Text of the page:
The fate of Los Angeles’ radio airwaves is being hammered out thousands of miles away from here.
San Antonio-based iHeartMedia Inc. and Philadelphia’s Entercom Communications Corp. together own eight of the top 10 radio stations in L.A., and both companies are on shaky financial footing.
IHeart has been mired in Chapter 11 bankruptcy proceedings in a Texas courtroom since March. And Entercom, which acquired CBS Radio Inc. last year for about $1 billion in stock, has seen its revenue and share price decline since the deal.
“The five-million-dollar question,” for the Los Angeles media market, is whether either company’s financial troubles triggers it to sell off stations, said Adam Jacobson, of the Radio & Television Business Report trade publication.
If either company were to shed one or more of its local stations, that could reduce the number of radio choices in the L.A. market, home to the nation’s second-largest population of listeners, many of whom spend hours in their cars each day. Alternatively, a sell-off might present an opening for locally based content providers to bring more unique programming to the airwaves.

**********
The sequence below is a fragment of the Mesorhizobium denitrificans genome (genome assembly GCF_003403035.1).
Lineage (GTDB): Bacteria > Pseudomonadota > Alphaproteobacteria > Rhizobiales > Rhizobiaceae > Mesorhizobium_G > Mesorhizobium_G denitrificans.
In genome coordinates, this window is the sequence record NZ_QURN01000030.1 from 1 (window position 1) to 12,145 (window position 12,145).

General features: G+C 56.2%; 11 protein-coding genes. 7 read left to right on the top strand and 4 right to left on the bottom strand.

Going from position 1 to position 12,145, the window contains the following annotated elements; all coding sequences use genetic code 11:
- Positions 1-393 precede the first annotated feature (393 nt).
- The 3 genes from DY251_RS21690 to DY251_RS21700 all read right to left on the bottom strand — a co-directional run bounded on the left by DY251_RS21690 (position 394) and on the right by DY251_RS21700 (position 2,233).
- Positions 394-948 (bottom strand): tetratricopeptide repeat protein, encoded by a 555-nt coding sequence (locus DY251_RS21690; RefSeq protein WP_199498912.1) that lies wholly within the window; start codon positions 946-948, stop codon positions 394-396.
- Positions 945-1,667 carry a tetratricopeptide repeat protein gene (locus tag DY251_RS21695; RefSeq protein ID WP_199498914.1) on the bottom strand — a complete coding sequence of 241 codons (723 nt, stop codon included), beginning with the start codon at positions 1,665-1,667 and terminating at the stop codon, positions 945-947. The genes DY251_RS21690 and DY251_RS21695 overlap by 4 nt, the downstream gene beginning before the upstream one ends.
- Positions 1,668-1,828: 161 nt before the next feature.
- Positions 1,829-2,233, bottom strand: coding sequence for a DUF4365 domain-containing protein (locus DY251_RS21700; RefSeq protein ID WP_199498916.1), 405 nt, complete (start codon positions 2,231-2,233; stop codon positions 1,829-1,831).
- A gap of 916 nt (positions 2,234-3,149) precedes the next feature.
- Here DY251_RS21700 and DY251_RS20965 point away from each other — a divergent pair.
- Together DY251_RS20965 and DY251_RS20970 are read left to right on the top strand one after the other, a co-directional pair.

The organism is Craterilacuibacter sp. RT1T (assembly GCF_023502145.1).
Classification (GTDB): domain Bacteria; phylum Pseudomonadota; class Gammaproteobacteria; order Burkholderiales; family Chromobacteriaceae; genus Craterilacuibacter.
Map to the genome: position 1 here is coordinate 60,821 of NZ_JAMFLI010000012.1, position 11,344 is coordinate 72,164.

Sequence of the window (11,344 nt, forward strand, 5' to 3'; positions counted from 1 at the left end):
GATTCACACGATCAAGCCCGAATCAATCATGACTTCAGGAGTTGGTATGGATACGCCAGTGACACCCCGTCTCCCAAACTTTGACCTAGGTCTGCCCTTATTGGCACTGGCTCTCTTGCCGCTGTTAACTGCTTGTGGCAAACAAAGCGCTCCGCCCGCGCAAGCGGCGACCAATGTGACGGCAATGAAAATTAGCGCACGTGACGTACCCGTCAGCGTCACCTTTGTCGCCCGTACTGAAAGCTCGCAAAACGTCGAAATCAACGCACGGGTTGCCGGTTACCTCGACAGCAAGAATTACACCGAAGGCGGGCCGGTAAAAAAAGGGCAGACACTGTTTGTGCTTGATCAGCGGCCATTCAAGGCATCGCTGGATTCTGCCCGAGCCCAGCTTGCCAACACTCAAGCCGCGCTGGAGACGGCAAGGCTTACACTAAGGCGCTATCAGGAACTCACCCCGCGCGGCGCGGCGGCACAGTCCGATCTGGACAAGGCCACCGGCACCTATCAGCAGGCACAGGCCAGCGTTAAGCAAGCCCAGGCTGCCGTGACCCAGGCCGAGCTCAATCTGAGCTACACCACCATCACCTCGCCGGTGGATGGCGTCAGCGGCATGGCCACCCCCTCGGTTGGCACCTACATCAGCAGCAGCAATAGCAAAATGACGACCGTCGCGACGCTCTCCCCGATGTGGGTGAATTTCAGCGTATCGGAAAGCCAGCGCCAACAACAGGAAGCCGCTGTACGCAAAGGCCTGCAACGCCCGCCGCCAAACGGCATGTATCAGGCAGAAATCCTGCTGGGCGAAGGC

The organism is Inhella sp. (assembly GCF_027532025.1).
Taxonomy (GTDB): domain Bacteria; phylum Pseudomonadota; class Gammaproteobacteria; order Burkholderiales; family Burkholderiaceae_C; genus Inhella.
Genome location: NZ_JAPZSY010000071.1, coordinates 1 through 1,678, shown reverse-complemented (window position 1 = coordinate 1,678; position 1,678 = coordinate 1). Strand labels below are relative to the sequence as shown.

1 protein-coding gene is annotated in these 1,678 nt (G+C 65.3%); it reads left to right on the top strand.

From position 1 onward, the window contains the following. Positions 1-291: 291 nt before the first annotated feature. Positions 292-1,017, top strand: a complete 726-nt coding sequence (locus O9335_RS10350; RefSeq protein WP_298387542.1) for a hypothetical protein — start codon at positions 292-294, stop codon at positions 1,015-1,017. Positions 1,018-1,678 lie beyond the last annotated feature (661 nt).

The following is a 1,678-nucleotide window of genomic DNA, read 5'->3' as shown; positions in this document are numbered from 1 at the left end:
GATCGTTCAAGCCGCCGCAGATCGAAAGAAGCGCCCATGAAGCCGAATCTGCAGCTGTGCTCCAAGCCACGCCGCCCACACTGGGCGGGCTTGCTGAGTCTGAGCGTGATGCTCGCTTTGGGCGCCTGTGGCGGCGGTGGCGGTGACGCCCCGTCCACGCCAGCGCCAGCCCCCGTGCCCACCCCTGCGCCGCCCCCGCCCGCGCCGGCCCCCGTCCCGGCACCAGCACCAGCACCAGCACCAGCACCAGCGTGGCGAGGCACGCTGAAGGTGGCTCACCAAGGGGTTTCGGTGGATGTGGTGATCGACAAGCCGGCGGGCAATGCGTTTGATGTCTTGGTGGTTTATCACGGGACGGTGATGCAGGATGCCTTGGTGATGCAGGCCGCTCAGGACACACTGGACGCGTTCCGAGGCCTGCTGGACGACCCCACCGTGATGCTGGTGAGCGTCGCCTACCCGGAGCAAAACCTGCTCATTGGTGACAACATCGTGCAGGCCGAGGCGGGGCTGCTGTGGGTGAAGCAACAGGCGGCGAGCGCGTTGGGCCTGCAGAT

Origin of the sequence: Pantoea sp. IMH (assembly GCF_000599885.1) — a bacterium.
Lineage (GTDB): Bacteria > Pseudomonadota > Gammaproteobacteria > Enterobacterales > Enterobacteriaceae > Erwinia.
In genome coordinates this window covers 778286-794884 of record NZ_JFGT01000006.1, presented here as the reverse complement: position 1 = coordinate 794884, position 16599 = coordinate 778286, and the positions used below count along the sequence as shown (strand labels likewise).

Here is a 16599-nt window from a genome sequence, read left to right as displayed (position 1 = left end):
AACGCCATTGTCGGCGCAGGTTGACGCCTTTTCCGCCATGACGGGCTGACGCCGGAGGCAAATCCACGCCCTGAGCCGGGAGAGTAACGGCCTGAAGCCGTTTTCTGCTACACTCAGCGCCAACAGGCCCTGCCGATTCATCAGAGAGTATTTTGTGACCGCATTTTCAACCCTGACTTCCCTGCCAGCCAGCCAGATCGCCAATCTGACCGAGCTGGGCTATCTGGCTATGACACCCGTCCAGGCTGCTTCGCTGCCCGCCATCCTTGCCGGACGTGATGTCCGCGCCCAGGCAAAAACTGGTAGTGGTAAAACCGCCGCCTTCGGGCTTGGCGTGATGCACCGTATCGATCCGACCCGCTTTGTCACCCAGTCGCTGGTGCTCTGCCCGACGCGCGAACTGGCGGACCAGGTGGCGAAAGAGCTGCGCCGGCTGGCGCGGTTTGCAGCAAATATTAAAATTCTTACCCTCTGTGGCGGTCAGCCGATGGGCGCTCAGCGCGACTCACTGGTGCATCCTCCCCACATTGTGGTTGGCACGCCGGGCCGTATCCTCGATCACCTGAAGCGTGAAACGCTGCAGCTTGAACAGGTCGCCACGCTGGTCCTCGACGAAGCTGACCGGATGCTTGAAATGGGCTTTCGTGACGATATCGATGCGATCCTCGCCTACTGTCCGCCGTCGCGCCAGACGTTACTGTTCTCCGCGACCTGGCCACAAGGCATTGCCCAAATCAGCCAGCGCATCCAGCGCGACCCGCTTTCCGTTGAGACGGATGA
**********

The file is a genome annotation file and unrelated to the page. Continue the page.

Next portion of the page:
For now, both companies say they have no plans to sell stations.
IHeart’s holdings include KOST-FM (103.5), KBIG-FM (104.3), and KIIS-FM (102.7), the No. 2, No. 3, and No. 4 most-listened-to Los Angeles radio stations, according to the Business Journal’s 2018 list of radio stations (see page 9). The list is based on October 2018 Nielsen rankings. IHeart also owns No. 8-ranked KFI-AM (640) and KRRL-FM (92.3), which tied for the No. 9 highest-rated station.
Entercom owns 1980s oldies station KRTH-FM (101.1), the most listened to channel on the local radio waves, as well as KTWV-FM (94.7), which tied for No. 4, and KCBS-FM (93.1), No. 6 on the ratings list.
Globally, iHeart owns 850 stations, and Entercom owns 235.
Both companies have taken advantage of their scale in L.A., operating shared studios and office spaces – iHeart’s in Burbank and Entercom’s in Mid-Wilshire.
The genesis of iHeart’s current financial troubles came a decade ago. Private equity investors Thomas H. Lee Partners and Bain Capital in 2008 bought a controlling stake in iHeart and saddled the company with billions of dollars of debt.
When the Great Recession hit, iHeart faced “a liquidity crunch,” said Jerrold Bregman, a bankruptcy attorney at Brutzkus Gubner. The company couldn’t unload its debt, instead accumulating mounting interest on the debt, Bregman said.
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